Amy Peeler begins her book titled Women and the Gender of God with this sentence, “God values women.” From its’ opening verses, the Scriptures testify to this truth. God chose to fashion the woman (and man) in his image. Therefore, the nature and purpose of woman cannot be inferior because no inferiority resides in the Holy One. The oppression of women and the unbiblical restriction of their gifts minimizes the dignity God bestows on his daughters. Church, repent. Be who God called you to be—image-bearers created to love God and honor one another.

[1] A view held by both the Protestant and Catholic church. William Witt, Icons of Christ; A Biblical and Systematic Theology of Women’s Ordination, (Waco, Texas: Baylor University Press, 2020), 29.

[2] Carmen Joy Imes, Being God’s Image: Why Creation Still Matters, (Downers Grove, IL: InterVarsity Press, 2023), 14.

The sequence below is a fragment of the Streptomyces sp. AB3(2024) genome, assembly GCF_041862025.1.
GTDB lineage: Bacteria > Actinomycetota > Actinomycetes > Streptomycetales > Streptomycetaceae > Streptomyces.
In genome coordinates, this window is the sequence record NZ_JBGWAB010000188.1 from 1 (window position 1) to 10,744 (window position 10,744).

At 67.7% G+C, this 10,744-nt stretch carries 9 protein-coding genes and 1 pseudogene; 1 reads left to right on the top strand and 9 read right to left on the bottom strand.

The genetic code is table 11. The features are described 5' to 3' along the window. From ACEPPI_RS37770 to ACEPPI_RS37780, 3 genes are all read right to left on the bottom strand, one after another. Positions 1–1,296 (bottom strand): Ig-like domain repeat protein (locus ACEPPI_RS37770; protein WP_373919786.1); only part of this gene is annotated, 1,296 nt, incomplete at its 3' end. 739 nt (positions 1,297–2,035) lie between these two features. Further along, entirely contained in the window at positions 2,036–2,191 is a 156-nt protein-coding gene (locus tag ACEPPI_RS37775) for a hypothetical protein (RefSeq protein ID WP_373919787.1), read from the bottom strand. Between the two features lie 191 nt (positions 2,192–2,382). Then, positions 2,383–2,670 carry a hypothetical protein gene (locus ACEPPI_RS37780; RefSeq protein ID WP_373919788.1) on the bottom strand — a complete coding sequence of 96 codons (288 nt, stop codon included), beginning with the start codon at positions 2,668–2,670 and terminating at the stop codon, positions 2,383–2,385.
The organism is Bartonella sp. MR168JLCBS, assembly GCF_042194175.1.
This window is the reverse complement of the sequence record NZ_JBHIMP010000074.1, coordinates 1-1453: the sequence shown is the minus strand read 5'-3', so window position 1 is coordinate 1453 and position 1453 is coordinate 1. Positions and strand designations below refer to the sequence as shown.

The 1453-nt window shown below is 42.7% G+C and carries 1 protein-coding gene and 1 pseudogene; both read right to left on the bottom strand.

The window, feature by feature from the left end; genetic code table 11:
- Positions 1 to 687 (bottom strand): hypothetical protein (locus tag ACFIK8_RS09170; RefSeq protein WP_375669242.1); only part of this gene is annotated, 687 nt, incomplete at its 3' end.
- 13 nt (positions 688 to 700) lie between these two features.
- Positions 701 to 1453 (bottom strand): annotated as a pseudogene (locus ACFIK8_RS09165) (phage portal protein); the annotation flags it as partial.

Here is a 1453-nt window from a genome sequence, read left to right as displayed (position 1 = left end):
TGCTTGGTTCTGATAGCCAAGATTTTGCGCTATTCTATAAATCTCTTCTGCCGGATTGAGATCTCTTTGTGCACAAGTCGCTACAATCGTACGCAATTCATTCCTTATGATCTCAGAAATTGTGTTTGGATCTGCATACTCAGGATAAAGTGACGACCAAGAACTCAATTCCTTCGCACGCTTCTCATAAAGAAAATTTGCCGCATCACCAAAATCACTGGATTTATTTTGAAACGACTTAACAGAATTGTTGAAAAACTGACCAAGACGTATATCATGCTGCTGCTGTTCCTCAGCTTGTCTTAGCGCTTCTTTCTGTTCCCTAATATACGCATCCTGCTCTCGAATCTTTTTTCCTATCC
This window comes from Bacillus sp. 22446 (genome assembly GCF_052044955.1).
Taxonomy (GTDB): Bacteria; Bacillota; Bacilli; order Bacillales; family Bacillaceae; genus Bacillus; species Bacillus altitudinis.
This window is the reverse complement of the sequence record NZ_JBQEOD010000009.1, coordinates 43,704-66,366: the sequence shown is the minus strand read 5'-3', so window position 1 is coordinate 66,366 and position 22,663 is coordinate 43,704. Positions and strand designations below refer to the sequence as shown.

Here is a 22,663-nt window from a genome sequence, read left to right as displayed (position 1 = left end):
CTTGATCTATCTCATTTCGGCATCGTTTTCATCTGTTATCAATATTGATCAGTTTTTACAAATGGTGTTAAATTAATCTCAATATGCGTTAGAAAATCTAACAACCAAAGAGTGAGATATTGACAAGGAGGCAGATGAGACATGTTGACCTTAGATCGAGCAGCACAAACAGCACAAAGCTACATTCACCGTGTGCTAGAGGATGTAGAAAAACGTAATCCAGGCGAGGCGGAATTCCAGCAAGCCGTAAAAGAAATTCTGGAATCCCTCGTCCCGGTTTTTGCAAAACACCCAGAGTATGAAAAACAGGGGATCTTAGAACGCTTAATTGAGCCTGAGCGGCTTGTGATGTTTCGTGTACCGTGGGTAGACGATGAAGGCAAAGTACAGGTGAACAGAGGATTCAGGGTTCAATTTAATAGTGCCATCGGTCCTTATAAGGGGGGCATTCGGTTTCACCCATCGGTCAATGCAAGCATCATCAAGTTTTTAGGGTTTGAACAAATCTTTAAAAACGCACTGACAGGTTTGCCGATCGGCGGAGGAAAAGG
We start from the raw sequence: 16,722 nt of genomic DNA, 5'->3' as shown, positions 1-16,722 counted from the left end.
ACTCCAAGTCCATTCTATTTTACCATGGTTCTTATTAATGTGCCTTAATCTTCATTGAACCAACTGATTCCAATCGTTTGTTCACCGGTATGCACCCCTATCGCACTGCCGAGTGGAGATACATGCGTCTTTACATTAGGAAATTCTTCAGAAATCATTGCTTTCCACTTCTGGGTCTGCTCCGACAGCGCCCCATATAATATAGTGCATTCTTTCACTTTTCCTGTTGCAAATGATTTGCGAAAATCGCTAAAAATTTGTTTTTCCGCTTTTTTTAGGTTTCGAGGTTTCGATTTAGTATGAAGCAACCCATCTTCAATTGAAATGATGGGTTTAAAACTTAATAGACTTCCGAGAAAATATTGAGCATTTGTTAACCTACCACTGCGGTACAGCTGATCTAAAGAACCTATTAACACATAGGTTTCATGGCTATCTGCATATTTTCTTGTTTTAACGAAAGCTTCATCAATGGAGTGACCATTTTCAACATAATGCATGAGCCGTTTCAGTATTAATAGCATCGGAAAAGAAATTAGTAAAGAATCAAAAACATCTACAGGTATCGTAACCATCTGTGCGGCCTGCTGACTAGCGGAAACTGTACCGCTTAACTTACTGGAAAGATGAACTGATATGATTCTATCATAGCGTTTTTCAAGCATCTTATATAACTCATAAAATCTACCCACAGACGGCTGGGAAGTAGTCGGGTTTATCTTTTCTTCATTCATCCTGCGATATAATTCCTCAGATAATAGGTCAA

[3] Ray C. Ortlund, Jr., Recovering Biblical Manhood and Womanhood, ed. John Piper and Wayne Grudem, 1st ed. (Wheaton, IL: Crossway Books, 1991), 97.

[4] Kate Shellnutt, “How Single Women Became an Unstoppable Force in Bible Translation,” Christianity Today, April 12, 2017. https://www.christianitytoday.com/ct/2017/april-web-only/how-single-women-became-unstoppable

Dr. Cynthia Hester teaches, writes, and speaks on topics of faith and women, both women in the Bible and church history. A graduate of Dallas Theological Seminary with a Doctor of Ministry (DMin, 2022), Cynthia writes at cynthiahester.com and is a contributing author to the book 40 Questions About Women in Ministry (Kregel, 2023). She has also written articles published at Fathommag.org, Parker County Today, heartstrongfaith.com, and the Fort Worth Star-Telegram. In 2021, Cynthia founded Theology of Women Academy.® In this online academy, she teaches Christ-followers, including ministry leaders, the spectrum of orthodox views on women and the church to equip them to develop their beliefs—their theology of women. You can follow her on Facebook, Instagram, or Twitter.